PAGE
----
“The plant root zone and where it’s sending all the nutrients is like a highway, and nutrients are the cargo, and if I only have one truck that goes up once per day or once every other day, it better be full of cargo. It better last,” he says. “Your pot can only hold so much water and nutrients before it comes out the bottom. If I feed my plants 20 times a day, my EC can be really low because as soon as that plant drinks up that little irrigation shot, it’s drawing that up.”
4. Determine the appropriate amount of fertilizer for your crop.
How often growers are irrigating also helps determine how much fertilizer is needed, Bateman says.
“This is actually the best way of predicting how strong
One common pitfall he sees in the industry is fertilizer overapplication in the flowering stage, as growers try to bulk up plants to increase yield just before harvest.
Maintaining a balance throughout the propagation, vegetative and flowering phases is paramount.
“I treat container hydroponic production in a very classical hydroponic sense–as in, whatever your starting nutrient feed or EC concentration is, I want to see that same EC concentration more or less in your pots. They are never going to be exactly the same, but I want them to be close, allowing for a 20% to 30% differential in either direction before taking action,” Bateman says.
Imbalances are generally caused by overapplying fertilizer, which creates a buildup of nutrients in the container, throwing salinity “out of control,” he says.
“Your plant health is starting to go downhill because your plants can’t take up any more water. You’ve oversalted the earth, and that’s bad,” Bateman says. “But by monitoring pH and especially EC, growers can catch issues early on before they become major problems.
5. Consider using small containers.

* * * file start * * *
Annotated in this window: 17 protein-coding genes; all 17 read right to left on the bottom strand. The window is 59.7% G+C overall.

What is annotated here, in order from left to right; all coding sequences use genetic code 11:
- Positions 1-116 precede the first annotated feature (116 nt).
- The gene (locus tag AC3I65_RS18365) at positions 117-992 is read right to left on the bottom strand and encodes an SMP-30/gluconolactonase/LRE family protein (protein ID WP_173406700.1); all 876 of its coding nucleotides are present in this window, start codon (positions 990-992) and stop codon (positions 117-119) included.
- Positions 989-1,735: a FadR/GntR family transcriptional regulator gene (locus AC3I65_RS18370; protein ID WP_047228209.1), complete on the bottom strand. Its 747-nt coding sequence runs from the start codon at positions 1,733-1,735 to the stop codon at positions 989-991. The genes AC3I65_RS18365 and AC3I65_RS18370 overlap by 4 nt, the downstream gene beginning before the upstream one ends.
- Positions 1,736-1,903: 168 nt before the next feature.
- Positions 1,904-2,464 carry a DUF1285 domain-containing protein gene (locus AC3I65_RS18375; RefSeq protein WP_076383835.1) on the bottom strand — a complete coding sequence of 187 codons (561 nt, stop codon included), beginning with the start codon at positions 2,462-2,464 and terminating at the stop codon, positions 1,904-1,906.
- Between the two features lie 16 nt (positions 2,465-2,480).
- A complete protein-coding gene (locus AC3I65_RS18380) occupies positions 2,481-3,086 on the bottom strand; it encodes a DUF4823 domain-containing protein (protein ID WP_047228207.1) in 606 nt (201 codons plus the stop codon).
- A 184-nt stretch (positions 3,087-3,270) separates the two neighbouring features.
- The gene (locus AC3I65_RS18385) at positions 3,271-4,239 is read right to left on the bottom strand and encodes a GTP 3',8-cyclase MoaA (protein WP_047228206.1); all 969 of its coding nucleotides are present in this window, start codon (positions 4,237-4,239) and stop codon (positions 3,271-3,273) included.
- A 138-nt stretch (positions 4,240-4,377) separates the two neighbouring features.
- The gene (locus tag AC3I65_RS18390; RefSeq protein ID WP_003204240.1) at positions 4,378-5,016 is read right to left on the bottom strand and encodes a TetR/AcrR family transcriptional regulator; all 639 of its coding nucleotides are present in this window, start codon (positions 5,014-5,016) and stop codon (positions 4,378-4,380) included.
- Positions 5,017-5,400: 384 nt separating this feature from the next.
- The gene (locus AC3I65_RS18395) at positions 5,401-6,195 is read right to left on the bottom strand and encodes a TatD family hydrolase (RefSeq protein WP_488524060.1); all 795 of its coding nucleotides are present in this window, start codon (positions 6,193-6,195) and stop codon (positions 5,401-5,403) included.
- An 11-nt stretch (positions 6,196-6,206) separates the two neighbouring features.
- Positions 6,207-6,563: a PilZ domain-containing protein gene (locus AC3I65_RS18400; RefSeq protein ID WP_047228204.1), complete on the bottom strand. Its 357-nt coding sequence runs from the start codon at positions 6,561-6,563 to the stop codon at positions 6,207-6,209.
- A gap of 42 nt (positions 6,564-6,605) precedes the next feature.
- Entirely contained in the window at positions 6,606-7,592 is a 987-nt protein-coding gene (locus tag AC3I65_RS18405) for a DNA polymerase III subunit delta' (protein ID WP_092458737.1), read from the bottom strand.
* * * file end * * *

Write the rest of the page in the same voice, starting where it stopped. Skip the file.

Smaller systems complement more frequent fertigation, and nutrients don’t build up as easily.
“Use a small pot that drains well, and use a light, aerated substrate if you can get away with it,” Bateman says, adding that 2-gallon to 3-gallon pots are standard indoors and in greenhouses, when growing with coco coir. For stone wool, most growers work with 6-inch blocks, which equates to about 1 gallon, or finish crops on larger slabs, bringing up the total volume closer to 2 to 3 gallons. Cultivators using peat will often opt for 3- or 5-gallon containers.
Larger containers dryback more slowly, which decreases the optimal frequency of fertigation events, which can create nutrient imbalances
“The longer you wait between every time you feed, the longer you allow for the natural chemistry inside the pot to change,” he says. “Every time you replenish your pot with nutrients and water, you’re helping to balance the pH and control the electrical conductivity, because you are course correcting.”
Other than controlling nutrient delivery, there are other benefits to working with smaller vessels.
“Plants are going to require less pruning, less maintenance, less everything,” he says.
6. Explore reclamation systems, but use caution.
For growers who are using fertigation systems and irrigating frequently, collecting runoff from containers, treating water and incorporating some of it back into the nutrient solution can be beneficial from a financial and sustainability perspective.
But the key is to ensure the water is carefully treated so that any potential disease issues aren’t recirculated throughout the entire system, Bateman says.
“In a recirculating system, you really need to be aware of what the nutrient levels are over time,” he says. “And for that you really need lab analysis, and